Dog Breed Group: Companion Dogs
Scientific Name: Canis lupus familiaris
Recommended for: Singles, families
Maintenance Level: High
Life Span: 13-15 years
Height: 25 – 28 cm
Weight: 6 – 7 kg
Temperament: Playful, Lively, Obedient, Devoted, Fearless, Intelligent, Spirited, Alert, Assertive, Energetic, Friendly, Steady
Colors: black, white, black and tan
Lhasa Apso Breed Overview
The Lhasa Apso is a non-sporting and small dog that is widely recognized for its silky, long and dense coat that flows to the floor unless it is groomed. Named after the capital city of Tibet, the literal translation means “bearded dog from Lhasa”.
Their coat is straight, dense and long, but still, they don’t shed that much. That is because of unique coat that has to be brushed every single day and groomed on three months.
They come in various colours such as:
Lhasa Apso can reach approximately 28 cm in heights, and 7 kg in weight.
They usually live for 15 years, but the average lifespan is 18 years.
- Suitability for Children – High
- Tendency to Bark – Low
- Energy – High
- Suitability as a Guard Dog – Low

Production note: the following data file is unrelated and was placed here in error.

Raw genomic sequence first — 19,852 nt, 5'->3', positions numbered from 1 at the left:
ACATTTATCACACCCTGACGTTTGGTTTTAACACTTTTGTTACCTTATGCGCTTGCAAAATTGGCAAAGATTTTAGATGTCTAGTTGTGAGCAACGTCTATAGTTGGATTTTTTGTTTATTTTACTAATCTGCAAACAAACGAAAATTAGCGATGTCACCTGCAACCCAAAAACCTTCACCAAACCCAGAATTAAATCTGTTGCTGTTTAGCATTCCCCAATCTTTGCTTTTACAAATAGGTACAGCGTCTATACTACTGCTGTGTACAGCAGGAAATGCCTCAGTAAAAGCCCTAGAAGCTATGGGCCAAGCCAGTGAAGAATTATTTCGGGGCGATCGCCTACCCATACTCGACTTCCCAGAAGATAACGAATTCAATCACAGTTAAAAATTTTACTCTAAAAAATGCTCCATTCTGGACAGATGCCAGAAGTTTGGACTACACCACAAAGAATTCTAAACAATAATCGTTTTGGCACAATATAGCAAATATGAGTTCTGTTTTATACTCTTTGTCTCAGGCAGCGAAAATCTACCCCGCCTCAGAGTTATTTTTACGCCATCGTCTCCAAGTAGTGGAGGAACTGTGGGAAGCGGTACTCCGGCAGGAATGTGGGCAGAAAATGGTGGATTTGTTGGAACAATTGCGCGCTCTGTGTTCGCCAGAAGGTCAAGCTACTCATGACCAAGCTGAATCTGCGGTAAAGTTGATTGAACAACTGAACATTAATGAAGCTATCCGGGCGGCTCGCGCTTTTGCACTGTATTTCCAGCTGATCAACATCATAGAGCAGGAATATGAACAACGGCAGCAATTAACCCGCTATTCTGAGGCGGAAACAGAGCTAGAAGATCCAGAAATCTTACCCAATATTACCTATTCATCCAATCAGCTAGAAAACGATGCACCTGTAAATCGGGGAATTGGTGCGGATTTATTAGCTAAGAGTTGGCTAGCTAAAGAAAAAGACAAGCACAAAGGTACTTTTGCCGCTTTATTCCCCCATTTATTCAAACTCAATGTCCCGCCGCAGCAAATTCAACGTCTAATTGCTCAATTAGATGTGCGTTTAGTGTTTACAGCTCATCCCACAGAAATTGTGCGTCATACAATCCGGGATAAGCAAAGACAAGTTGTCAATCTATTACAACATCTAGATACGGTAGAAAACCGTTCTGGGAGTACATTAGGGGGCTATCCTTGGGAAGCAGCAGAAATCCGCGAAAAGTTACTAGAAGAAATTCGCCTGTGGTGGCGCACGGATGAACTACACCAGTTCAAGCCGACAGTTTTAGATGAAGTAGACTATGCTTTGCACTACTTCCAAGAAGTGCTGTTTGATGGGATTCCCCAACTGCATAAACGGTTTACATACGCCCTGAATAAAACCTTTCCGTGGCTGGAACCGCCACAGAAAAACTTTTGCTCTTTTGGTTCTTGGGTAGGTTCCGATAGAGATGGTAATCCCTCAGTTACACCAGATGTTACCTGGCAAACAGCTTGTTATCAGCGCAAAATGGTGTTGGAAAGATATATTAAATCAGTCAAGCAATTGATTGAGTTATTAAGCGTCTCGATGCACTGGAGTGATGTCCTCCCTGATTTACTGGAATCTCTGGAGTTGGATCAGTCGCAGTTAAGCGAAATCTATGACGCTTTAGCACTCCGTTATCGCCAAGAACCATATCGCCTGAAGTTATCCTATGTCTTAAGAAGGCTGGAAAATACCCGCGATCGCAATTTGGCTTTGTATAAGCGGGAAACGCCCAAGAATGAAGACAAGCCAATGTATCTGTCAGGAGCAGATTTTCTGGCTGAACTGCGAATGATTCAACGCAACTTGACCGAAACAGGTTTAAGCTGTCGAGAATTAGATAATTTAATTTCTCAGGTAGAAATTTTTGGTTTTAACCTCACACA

- Grooming Requirements – upto Once a Week
- Trimming Required – Frequent
- Amount of hair shed – Little
- Food Cost – $5 to $10
- Average Monthly Pet insurance Premium – $58
Origin of Lhasa Apso
The Lhasa Apso originated from Tibet, where they were bred as companions and watchdogs for a Buddhist monk. They were bred to maintain lion-like shape and colouring.
The Lhasa Apso is smart, have perfect hearing and can easily determine and sense the difference between friend and foe. The Lhasa Apso was dogs that protected Tibetan monasteries.
People started to breed it for the general population and other countries in the beginning of 20th century.
Lhasa Apso Temperament
Lhasa Apsos are perfectly happy to live in both small and large apartments and homes. They are intelligent, energetic and friendly, but their nature is very stubborn and that could interfere with training. They can also become possessive and moody, which means that they don’t love to be teased, so they are not recommended for families with children.
They can develop separation anxiety, but if you want to prevent that to happen, you have to ensure that it has enough mental stimulation and exercise.
Common Lhasa Apso Diseases & Conditions
Cherry Eye – This particular condition can affect their eyes, and cause the third eyelid to cause irritation. It appears as a different red mass on the corner of their eye. The only way to treat it is with surgery. Quote a Lhasa Apso cover with us, and you will get numerous benefits.
- Lhasa Apsos are considered as a lucky charm, and it is good fortune to have them.
- They have an instinct to watch – which means that early training can only make them more approachable and better.